We arrived 18 years ago in a situation in which the first nuclear nation is largely unchallenged. This has led to aggressive wars in Afghanistan and Iraq, but not the use of nukes. In fact, nuclear powers have time and again lost brutal wars to smaller states without making use of nuclear bombs. It is highly unlikely that a small state developing a nuclear bomb in a nuke-free world would be able to bend other states to its will. And nukes are no weapons at all against non-state terrorists with box cutters. So why don't the nuclear powers disarm?
New nations are rapidly pursuing membership in the ranks of nuclear states largely because there are nuclear states, and the proliferation of nuclear technology facilitates additional proliferation, fueling a vicious cycle that makes nuclear war ever more likely. Schell's book lays out an overwhelming case that we have two and only two choices before us:
"If a person gets lung cancer, a doctor may prescribe a harsh regimen of chemotherapy to prevent the disease's spread and save the patient's life. The patient may reject the recommendation, but then must expect metastasis and all its consequences. The diagnostician's advice regarding nuclear danger today must be of the same kind. Do you want to stop the spread of nuclear weapons? Then prepare yourself to get rid of your own. But perhaps you want to hold onto your bombs? All right, but then get ready for proliferation. Get ready for new cold wars - or hot. And get ready for nuclear explosions in your cities."
Schell recounts how tragically close Reagan and Gorbachev came to complete nuclear disarmament. The point at which the negotiations fell apart was Reagan's unwillingness to disarm without creating a missile defense system, and Gorbachev's refusal to believe that Reagan would share such a system with the Soviet Union. Had Gorbachev realized that such a system would fail, he might have conceded the meaningless bargaining chip and disarmed the two largest nuclear states.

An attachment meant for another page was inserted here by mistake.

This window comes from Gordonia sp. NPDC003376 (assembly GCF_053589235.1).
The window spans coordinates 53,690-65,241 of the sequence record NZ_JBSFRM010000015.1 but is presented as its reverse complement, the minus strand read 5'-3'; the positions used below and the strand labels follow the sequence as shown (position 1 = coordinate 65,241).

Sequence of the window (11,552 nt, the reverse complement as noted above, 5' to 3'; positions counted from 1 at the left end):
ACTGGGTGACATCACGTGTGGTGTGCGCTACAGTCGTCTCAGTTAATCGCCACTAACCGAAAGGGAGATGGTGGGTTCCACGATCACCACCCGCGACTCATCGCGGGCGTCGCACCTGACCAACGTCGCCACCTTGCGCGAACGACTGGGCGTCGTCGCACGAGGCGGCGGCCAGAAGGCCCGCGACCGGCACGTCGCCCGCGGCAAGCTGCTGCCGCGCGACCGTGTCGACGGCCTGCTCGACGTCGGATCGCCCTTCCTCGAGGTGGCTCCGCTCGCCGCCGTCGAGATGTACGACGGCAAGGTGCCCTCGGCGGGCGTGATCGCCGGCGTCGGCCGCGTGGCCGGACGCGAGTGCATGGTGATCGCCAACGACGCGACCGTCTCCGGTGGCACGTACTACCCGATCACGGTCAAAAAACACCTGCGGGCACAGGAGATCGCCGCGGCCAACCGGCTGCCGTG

Now the clear purpose of so-called "missile defense" systems is aggressive war from space. And the goal of non-proliferation rhetoric is to provide excuses for launching aggressive wars with conventional (or perhaps even nuclear) weapons. But the whole idea of using military force to block proliferation is very new. It may also be short-lived, having shown itself to be both fraudulent and a failure on its own terms.
Short-lived also was the nuclear freeze movement of the 1980s. Schell points out that we now live in a time when excuses for nuclear arsenals must be even more strained and fantastical, but pressure to disarm has evaporated. Ridding the world of nukes now seems so 80s. Schell notes that none of what he calls "major" presidential candidates are talking about disarmament. But Schell must still be living in the media universe of the 1980s if he does not realize that talk of disarmament would be enough to immediately disqualify one as a "major" candidate.
Schell imagines a nuclear-free world, but cannot imagine influencing the national conversation by supporting a candidate, like Dennis Kucinich, who agrees with him.
Schell does place some hope, as do I, in the possibility that a movement to end global warming will grow to include a movement to eliminate nuclear weapons. The two movements would seem to be perfect allies, as it would be quite a shame to save the world from one of the two dangers we face and lose it to the other.